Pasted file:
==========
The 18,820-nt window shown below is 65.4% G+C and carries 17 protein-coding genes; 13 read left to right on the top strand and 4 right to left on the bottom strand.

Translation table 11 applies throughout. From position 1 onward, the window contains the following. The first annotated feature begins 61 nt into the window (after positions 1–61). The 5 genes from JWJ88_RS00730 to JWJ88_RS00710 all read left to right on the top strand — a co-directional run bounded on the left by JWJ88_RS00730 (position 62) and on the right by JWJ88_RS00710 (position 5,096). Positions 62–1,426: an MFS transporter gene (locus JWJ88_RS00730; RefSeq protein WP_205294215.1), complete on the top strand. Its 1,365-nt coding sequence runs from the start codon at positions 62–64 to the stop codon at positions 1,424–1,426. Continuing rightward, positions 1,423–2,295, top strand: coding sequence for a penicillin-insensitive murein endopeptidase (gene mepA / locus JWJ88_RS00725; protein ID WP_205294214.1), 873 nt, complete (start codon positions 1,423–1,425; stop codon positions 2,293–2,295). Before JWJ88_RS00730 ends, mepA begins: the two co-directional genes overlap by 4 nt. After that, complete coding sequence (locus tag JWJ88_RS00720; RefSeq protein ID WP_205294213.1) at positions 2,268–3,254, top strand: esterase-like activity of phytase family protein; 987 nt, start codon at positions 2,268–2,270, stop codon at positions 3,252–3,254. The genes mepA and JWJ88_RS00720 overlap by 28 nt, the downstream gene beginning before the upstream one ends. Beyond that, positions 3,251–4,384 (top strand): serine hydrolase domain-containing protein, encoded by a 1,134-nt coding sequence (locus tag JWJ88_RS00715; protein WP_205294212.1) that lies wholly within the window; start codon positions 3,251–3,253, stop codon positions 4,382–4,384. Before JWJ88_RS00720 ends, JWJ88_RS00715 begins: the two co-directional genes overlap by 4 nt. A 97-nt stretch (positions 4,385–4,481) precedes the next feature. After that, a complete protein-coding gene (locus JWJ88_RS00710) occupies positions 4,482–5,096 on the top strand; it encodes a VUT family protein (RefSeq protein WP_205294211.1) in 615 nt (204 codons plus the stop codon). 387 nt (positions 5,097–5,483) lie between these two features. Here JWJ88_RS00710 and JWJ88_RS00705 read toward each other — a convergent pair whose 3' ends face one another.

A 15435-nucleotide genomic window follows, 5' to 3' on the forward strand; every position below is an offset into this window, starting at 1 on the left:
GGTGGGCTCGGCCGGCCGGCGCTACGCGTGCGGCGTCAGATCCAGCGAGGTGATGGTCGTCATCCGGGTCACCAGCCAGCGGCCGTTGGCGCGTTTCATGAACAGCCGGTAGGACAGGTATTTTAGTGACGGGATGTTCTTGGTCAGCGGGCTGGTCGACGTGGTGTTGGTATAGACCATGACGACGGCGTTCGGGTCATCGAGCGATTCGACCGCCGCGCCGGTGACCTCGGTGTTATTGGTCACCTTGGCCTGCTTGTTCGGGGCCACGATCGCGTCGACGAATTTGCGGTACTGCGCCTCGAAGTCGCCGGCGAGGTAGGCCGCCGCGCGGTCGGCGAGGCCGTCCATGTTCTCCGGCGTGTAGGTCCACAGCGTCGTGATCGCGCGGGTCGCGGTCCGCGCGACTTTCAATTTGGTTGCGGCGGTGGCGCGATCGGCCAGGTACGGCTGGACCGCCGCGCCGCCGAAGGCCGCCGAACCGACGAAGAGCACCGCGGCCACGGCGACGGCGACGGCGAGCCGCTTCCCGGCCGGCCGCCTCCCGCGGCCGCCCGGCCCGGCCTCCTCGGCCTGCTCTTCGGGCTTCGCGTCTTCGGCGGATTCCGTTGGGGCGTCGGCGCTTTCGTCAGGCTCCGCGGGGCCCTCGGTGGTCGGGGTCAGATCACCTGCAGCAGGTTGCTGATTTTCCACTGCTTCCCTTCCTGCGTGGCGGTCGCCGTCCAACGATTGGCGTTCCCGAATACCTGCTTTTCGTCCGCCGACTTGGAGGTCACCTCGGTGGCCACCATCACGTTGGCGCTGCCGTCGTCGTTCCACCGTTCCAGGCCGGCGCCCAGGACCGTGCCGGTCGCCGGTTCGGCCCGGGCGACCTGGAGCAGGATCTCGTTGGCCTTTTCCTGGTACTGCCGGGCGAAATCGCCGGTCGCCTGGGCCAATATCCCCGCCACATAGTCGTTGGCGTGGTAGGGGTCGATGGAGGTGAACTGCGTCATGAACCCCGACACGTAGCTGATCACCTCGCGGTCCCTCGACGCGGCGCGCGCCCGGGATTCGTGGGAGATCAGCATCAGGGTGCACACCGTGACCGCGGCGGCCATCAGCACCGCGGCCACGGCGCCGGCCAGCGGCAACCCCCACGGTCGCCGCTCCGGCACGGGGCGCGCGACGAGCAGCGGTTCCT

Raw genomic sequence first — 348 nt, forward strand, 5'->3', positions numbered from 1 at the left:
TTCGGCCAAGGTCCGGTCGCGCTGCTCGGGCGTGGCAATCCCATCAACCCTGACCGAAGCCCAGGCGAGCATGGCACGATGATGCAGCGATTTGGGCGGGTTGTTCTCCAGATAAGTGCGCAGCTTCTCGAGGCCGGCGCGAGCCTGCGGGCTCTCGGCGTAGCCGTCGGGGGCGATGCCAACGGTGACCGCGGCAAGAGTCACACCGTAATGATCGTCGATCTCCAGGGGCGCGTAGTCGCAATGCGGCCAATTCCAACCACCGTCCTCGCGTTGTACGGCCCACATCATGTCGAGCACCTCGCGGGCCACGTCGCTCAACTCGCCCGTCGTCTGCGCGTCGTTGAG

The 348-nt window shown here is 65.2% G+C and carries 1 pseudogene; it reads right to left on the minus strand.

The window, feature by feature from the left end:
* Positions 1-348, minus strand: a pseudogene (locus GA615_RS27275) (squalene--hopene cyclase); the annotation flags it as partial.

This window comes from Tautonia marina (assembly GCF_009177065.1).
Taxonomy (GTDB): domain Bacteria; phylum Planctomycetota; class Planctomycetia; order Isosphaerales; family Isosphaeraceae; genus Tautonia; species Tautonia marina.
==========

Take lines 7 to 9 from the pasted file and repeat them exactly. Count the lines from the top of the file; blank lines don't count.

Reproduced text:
The 348-nt window shown here is 65.2% G+C and carries 1 pseudogene; it reads right to left on the minus strand.

The window, feature by feature from the left end:
* Positions 1-348, minus strand: a pseudogene (locus GA615_RS27275) (squalene--hopene cyclase); the annotation flags it as partial.